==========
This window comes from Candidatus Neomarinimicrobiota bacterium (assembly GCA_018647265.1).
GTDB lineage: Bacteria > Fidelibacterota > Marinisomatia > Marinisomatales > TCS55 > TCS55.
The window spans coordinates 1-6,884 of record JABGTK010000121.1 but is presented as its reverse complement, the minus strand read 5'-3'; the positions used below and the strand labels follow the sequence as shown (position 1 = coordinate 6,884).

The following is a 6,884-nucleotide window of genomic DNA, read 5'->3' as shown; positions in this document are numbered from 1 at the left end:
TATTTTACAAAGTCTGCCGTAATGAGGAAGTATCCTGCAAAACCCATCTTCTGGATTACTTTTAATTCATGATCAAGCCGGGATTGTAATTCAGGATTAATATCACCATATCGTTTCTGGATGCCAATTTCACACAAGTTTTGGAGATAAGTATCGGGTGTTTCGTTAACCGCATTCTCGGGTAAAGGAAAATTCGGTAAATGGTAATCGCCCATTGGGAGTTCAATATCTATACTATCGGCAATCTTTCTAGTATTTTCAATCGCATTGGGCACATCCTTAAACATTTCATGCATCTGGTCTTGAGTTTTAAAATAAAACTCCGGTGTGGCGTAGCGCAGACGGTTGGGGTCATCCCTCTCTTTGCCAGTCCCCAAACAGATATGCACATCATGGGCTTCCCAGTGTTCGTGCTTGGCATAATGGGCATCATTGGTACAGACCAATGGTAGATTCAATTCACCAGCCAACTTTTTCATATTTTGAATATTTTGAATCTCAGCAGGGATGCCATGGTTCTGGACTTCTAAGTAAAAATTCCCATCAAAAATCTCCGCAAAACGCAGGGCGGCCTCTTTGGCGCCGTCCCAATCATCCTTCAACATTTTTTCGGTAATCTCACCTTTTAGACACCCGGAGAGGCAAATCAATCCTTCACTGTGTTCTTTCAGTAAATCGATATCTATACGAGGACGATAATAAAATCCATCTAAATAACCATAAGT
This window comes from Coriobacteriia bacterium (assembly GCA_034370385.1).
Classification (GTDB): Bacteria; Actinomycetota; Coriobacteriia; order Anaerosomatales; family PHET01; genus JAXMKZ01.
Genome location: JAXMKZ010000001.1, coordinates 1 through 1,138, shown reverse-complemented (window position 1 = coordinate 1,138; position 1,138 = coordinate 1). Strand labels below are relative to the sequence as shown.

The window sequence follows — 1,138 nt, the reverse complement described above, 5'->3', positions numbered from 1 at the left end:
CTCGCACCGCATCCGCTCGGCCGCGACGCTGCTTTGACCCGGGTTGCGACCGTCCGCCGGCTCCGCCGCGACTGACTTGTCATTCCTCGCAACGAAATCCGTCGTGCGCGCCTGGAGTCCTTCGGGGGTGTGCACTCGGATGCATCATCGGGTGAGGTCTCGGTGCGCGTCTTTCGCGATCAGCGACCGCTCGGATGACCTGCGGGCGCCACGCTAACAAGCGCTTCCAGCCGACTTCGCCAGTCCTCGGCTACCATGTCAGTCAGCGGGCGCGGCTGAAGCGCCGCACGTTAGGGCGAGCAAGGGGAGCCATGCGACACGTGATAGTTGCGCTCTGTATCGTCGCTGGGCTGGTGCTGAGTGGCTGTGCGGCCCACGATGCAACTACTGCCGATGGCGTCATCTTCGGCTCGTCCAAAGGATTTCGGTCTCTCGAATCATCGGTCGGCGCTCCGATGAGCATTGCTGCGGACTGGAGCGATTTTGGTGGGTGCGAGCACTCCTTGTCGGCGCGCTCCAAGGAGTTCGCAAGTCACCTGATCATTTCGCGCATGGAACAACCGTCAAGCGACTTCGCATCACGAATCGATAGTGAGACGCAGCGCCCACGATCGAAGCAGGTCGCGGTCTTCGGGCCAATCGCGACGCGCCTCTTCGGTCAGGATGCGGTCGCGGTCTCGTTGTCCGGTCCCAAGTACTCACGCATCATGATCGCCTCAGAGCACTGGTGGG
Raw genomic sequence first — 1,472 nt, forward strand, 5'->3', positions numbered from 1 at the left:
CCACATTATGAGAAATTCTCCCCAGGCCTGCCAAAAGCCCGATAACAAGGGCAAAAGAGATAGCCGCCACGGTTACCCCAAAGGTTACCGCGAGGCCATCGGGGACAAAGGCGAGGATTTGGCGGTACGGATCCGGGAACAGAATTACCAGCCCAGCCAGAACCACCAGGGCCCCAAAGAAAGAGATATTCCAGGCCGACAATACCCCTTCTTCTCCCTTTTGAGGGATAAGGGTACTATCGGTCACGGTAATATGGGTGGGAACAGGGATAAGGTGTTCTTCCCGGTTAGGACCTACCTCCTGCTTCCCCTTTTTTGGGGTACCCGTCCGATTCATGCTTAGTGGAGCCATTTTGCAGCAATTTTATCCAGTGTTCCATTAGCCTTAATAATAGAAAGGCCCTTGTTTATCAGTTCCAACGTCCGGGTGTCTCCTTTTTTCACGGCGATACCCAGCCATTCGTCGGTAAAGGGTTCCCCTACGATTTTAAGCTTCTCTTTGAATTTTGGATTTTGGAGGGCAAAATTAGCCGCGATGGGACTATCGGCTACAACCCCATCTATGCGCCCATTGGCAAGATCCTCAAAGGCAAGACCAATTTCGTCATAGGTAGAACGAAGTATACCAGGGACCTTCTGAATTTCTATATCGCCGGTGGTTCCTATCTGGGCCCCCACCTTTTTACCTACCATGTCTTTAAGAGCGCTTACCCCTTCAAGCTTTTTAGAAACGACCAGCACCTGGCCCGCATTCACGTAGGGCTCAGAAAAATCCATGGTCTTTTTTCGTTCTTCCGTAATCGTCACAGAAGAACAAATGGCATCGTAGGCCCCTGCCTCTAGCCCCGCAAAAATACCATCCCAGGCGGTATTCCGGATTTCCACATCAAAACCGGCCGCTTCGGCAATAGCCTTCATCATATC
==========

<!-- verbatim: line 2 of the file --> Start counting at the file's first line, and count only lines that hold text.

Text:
GTDB lineage: Bacteria > Fidelibacterota > Marinisomatia > Marinisomatales > TCS55 > TCS55.